- About Us
- Local Savings
- Green Editions
- Legal Notices
- Weekly Ads
Blackberry Festival offers sweet treats, activities for all
The 21st annual Blackberry Festival will fill Labor Day weekend with music, airplane rides and blackberry pie.
The festival is a three-day event starting at 10 a.m. Saturday, Sept. 4, and the majority of the entertainment is located at the Bremerton Boardwalk, 120 Washington Beach, Bremerton. The event includes food vendors, games and music. Admission is free.
Last year the number of people who attended the event was down from previous years because of the weather, event director Carol Atkinson said. Weather permitting, however, Atkinson expects more people then the event has held.
“Last year the festival was slow for the first few hours, but when it cleared up people flowed down like ants out of an anthill,” Atkinson said.
Despite having a slow start, the majority of the vendors did well and many sold out of their products, Atkinson said.
Attendees should expect to see the usual foods for sale at the festival, including cobblers, maple bars with blackberry topping—also known as slugs—and the popular blackberry wine. There will also be waffles and blackberry syrup.
Along with the bounty of food, live music will play through the weekend.
The Navy Band will kick things off on Saturday, followed by Marylin Kay, Boys of the Greenwood Glen and Sole Purpose headlining Saturday night. Sunday bands include: Next to nothing, All Mixed Up, Independents and HG Fusion.
ng with the entertainment at the boardwalk, airplane rides and a car show will be held at the Bremerton National Airport, 8850 SW, Port Orchard, off State Highway 3. Admission to the event is free and a shuttle will be provided between the boardwalk and airport.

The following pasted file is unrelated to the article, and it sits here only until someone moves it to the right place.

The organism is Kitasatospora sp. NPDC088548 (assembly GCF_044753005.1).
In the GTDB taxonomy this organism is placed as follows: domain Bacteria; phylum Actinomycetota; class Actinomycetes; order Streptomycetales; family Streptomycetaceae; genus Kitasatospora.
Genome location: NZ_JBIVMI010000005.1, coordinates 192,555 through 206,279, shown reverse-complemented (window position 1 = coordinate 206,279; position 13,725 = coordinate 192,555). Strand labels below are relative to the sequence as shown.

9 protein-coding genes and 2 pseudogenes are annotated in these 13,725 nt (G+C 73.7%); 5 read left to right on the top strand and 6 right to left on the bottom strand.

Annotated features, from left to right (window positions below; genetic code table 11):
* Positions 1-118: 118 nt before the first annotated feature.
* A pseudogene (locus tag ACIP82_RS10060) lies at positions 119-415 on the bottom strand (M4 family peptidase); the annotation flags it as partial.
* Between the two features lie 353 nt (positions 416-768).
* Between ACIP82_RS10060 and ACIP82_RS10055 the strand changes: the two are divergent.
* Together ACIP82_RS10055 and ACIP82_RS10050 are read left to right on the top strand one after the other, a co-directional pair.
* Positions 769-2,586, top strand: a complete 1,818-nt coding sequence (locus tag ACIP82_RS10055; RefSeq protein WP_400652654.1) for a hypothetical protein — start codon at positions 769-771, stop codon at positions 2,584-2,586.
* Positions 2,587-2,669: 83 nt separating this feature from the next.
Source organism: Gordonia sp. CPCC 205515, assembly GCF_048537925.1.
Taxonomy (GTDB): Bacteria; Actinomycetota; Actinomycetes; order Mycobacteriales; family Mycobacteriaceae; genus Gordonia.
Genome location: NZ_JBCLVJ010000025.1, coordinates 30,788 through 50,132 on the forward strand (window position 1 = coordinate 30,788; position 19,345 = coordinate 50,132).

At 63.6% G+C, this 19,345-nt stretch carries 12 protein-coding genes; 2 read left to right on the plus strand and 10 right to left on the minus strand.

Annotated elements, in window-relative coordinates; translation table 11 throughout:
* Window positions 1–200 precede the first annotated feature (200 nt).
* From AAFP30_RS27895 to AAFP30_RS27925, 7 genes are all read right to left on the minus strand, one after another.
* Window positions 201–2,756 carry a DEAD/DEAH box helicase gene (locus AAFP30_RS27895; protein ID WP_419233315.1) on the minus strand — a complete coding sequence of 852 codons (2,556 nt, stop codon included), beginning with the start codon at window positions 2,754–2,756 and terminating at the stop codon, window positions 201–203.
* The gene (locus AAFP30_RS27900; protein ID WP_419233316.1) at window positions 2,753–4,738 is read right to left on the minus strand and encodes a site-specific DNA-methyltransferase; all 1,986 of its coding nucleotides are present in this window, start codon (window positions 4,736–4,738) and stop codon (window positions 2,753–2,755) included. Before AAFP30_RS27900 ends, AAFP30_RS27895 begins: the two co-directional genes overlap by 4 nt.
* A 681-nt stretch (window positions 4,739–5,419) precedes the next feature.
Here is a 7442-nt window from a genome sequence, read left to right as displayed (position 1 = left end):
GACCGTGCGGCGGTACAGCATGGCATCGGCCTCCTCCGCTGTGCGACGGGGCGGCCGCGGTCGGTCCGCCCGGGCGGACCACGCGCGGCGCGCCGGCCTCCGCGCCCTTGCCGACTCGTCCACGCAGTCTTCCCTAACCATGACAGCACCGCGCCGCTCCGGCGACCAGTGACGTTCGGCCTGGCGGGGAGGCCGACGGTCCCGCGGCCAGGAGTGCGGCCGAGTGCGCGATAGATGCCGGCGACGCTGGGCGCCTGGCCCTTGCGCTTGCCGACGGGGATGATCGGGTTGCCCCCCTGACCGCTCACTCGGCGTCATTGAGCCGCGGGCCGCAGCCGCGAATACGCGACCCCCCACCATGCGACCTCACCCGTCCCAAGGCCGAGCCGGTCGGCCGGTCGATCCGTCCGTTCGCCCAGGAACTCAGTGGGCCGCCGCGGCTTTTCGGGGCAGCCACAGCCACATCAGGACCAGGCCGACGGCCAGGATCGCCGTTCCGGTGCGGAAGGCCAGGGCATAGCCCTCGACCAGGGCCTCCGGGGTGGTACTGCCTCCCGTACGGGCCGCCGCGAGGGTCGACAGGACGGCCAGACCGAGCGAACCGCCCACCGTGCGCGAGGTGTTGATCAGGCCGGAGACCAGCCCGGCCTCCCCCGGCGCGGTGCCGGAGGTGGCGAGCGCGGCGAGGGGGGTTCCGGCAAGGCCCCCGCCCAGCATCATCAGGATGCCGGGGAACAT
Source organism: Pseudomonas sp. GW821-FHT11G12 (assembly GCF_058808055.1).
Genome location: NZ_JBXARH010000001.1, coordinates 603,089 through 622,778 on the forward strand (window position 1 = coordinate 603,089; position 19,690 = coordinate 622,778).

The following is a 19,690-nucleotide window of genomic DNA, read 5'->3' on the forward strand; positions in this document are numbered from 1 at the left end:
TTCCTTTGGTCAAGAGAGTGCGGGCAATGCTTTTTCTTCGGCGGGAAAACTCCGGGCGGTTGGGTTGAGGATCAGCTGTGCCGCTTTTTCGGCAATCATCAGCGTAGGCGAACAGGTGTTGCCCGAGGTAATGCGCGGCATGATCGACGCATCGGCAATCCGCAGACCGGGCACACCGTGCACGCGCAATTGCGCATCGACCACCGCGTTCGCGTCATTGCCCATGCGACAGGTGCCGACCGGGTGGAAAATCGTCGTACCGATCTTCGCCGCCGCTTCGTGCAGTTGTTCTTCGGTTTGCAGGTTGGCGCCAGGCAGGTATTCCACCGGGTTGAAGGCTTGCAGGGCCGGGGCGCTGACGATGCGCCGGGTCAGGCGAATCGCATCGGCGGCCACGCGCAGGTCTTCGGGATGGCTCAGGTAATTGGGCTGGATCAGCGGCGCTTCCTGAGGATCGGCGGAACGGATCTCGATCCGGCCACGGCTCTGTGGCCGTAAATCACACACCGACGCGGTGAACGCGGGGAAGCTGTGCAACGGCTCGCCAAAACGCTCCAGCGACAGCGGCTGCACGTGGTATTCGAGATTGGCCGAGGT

Airplane rides will be provided—weather permitting—by the Rainbirds, Chapter 406 of the Experimental Aircraft Association. The rides are free and available for people ages 8 to 17.
The plane rides are part of the Young Eagles program which began in an effort to provide young people with the opportunity to experience small-plane aviation firsthand.
The aircrafts are either two or three seat planes and pilots will give the young flyers an orientation flight, which will be as gentle as possible, Rainbird member and event coordinator Stanley Mars said.
“Our goal is to provide exposure to those who do not yet have the means to fly themselves,” Mars said.
Mars began flying in 1968 when he joined the Air Force. He had wanted to fly since he was young, but until he joined the Air Force he was never given the opportunity, which is a reason he now helps young people fly at an early age, he said.
Last year the event was delayed for about an hour because of the weather, but that did not discourage anyone. Over 80 people waited indoors for their turn in a plane without any complaints, Mars said.
“I didn’t hear a single objection last year,” Mars said. “Everyone was so excited... when those kids touch down after their plane ride they are grinning from ear to ear.”